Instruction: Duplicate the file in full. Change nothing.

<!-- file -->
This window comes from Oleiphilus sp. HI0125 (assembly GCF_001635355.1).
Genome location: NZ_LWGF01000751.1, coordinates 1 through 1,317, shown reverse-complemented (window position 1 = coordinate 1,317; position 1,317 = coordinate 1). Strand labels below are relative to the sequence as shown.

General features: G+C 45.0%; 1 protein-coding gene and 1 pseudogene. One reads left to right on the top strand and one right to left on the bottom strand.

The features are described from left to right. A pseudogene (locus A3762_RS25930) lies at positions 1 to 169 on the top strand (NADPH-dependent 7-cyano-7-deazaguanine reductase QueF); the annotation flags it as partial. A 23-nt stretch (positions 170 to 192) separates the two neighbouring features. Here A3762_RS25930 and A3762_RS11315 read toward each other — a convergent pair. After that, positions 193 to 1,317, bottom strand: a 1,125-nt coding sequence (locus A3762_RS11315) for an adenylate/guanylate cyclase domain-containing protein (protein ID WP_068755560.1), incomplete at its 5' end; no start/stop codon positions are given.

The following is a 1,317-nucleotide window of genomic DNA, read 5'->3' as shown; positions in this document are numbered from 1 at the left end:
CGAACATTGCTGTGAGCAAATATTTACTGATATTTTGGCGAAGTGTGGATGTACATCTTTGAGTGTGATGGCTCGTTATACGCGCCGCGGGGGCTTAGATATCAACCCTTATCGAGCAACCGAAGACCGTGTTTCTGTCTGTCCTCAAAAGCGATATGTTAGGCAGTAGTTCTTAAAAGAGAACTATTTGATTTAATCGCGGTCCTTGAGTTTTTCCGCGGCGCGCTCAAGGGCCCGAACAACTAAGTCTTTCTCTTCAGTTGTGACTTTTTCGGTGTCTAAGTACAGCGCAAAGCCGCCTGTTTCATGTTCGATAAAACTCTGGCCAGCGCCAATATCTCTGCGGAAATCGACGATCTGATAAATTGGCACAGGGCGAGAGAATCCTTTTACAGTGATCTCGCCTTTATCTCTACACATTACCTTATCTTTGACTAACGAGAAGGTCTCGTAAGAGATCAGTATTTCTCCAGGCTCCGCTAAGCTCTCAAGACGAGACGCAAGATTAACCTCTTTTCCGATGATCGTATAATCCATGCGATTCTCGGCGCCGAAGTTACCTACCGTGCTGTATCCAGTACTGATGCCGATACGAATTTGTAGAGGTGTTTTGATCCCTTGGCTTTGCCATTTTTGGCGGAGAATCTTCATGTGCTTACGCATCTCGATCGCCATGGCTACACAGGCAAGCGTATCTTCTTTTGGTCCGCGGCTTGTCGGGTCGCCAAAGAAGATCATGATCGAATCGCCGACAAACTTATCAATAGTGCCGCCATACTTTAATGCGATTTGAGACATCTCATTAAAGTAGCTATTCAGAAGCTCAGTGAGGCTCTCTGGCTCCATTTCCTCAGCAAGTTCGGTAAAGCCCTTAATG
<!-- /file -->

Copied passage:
This window comes from Oleiphilus sp. HI0125 (assembly GCF_001635355.1).
Genome location: NZ_LWGF01000751.1, coordinates 1 through 1,317, shown reverse-complemented (window position 1 = coordinate 1,317; position 1,317 = coordinate 1). Strand labels below are relative to the sequence as shown.

General features: G+C 45.0%; 1 protein-coding gene and 1 pseudogene. One reads left to right on the top strand and one right to left on the bottom strand.

The features are described from left to right. A pseudogene (locus A3762_RS25930) lies at positions 1 to 169 on the top strand (NADPH-dependent 7-cyano-7-deazaguanine reductase QueF); the annotation flags it as partial. A 23-nt stretch (positions 170 to 192) separates the two neighbouring features. Here A3762_RS25930 and A3762_RS11315 read toward each other — a convergent pair. After that, positions 193 to 1,317, bottom strand: a 1,125-nt coding sequence (locus A3762_RS11315) for an adenylate/guanylate cyclase domain-containing protein (protein ID WP_068755560.1), incomplete at its 5' end; no start/stop codon positions are given.

The following is a 1,317-nucleotide window of genomic DNA, read 5'->3' as shown; positions in this document are numbered from 1 at the left end:
CGAACATTGCTGTGAGCAAATATTTACTGATATTTTGGCGAAGTGTGGATGTACATCTTTGAGTGTGATGGCTCGTTATACGCGCCGCGGGGGCTTAGATATCAACCCTTATCGAGCAACCGAAGACCGTGTTTCTGTCTGTCCTCAAAAGCGATATGTTAGGCAGTAGTTCTTAAAAGAGAACTATTTGATTTAATCGCGGTCCTTGAGTTTTTCCGCGGCGCGCTCAAGGGCCCGAACAACTAAGTCTTTCTCTTCAGTTGTGACTTTTTCGGTGTCTAAGTACAGCGCAAAGCCGCCTGTTTCATGTTCGATAAAACTCTGGCCAGCGCCAATATCTCTGCGGAAATCGACGATCTGATAAATTGGCACAGGGCGAGAGAATCCTTTTACAGTGATCTCGCCTTTATCTCTACACATTACCTTATCTTTGACTAACGAGAAGGTCTCGTAAGAGATCAGTATTTCTCCAGGCTCCGCTAAGCTCTCAAGACGAGACGCAAGATTAACCTCTTTTCCGATGATCGTATAATCCATGCGATTCTCGGCGCCGAAGTTACCTACCGTGCTGTATCCAGTACTGATGCCGATACGAATTTGTAGAGGTGTTTTGATCCCTTGGCTTTGCCATTTTTGGCGGAGAATCTTCATGTGCTTACGCATCTCGATCGCCATGGCTACACAGGCAAGCGTATCTTCTTTTGGTCCGCGGCTTGTCGGGTCGCCAAAGAAGATCATGATCGAATCGCCGACAAACTTATCAATAGTGCCGCCATACTTTAATGCGATTTGAGACATCTCATTAAAGTAGCTATTCAGAAGCTCAGTGAGGCTCTCTGGCTCCATTTCCTCAGCAAGTTCGGTAAAGCCCTTAATG